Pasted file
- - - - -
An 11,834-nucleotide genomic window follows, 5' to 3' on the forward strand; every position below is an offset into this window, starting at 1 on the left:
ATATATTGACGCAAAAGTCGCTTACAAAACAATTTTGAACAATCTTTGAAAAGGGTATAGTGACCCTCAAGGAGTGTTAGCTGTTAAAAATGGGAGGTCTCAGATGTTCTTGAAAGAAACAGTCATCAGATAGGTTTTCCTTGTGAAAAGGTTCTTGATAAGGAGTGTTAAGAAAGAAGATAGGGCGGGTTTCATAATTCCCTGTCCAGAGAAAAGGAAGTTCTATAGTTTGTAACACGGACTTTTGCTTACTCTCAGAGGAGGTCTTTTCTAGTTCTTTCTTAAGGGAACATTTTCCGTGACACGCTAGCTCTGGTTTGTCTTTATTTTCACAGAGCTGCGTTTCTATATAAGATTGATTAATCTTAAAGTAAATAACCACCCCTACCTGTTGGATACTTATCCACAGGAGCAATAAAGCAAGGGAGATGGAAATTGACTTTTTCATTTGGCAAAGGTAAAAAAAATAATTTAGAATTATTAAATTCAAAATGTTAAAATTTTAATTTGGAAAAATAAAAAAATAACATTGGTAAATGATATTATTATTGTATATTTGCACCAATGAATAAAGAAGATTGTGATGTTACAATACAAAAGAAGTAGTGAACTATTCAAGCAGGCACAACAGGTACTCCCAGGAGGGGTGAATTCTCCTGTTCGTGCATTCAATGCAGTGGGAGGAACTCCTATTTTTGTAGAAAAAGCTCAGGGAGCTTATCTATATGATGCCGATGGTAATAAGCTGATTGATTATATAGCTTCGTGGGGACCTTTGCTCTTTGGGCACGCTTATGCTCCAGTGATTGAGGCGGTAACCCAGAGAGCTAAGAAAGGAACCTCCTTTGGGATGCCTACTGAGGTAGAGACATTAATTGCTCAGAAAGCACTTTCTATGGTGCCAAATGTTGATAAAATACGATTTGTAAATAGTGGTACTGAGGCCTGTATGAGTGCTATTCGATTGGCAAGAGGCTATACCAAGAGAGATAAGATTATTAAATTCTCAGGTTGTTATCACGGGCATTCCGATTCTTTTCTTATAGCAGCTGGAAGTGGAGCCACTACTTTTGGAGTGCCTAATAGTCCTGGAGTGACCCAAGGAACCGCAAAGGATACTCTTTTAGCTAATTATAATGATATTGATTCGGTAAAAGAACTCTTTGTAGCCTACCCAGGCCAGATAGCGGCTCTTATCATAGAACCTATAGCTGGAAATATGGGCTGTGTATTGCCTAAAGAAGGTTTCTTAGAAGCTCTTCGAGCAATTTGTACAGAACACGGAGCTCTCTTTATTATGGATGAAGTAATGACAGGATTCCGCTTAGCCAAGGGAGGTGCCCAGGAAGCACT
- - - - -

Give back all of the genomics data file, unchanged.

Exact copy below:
An 11,834-nucleotide genomic window follows, 5' to 3' on the forward strand; every position below is an offset into this window, starting at 1 on the left:
ATATATTGACGCAAAAGTCGCTTACAAAACAATTTTGAACAATCTTTGAAAAGGGTATAGTGACCCTCAAGGAGTGTTAGCTGTTAAAAATGGGAGGTCTCAGATGTTCTTGAAAGAAACAGTCATCAGATAGGTTTTCCTTGTGAAAAGGTTCTTGATAAGGAGTGTTAAGAAAGAAGATAGGGCGGGTTTCATAATTCCCTGTCCAGAGAAAAGGAAGTTCTATAGTTTGTAACACGGACTTTTGCTTACTCTCAGAGGAGGTCTTTTCTAGTTCTTTCTTAAGGGAACATTTTCCGTGACACGCTAGCTCTGGTTTGTCTTTATTTTCACAGAGCTGCGTTTCTATATAAGATTGATTAATCTTAAAGTAAATAACCACCCCTACCTGTTGGATACTTATCCACAGGAGCAATAAAGCAAGGGAGATGGAAATTGACTTTTTCATTTGGCAAAGGTAAAAAAAATAATTTAGAATTATTAAATTCAAAATGTTAAAATTTTAATTTGGAAAAATAAAAAAATAACATTGGTAAATGATATTATTATTGTATATTTGCACCAATGAATAAAGAAGATTGTGATGTTACAATACAAAAGAAGTAGTGAACTATTCAAGCAGGCACAACAGGTACTCCCAGGAGGGGTGAATTCTCCTGTTCGTGCATTCAATGCAGTGGGAGGAACTCCTATTTTTGTAGAAAAAGCTCAGGGAGCTTATCTATATGATGCCGATGGTAATAAGCTGATTGATTATATAGCTTCGTGGGGACCTTTGCTCTTTGGGCACGCTTATGCTCCAGTGATTGAGGCGGTAACCCAGAGAGCTAAGAAAGGAACCTCCTTTGGGATGCCTACTGAGGTAGAGACATTAATTGCTCAGAAAGCACTTTCTATGGTGCCAAATGTTGATAAAATACGATTTGTAAATAGTGGTACTGAGGCCTGTATGAGTGCTATTCGATTGGCAAGAGGCTATACCAAGAGAGATAAGATTATTAAATTCTCAGGTTGTTATCACGGGCATTCCGATTCTTTTCTTATAGCAGCTGGAAGTGGAGCCACTACTTTTGGAGTGCCTAATAGTCCTGGAGTGACCCAAGGAACCGCAAAGGATACTCTTTTAGCTAATTATAATGATATTGATTCGGTAAAAGAACTCTTTGTAGCCTACCCAGGCCAGATAGCGGCTCTTATCATAGAACCTATAGCTGGAAATATGGGCTGTGTATTGCCTAAAGAAGGTTTCTTAGAAGCTCTTCGAGCAATTTGTACAGAACACGGAGCTCTCTTTATTATGGATGAAGTAATGACAGGATTCCGCTTAGCCAAGGGAGGTGCCCAGGAAGCACT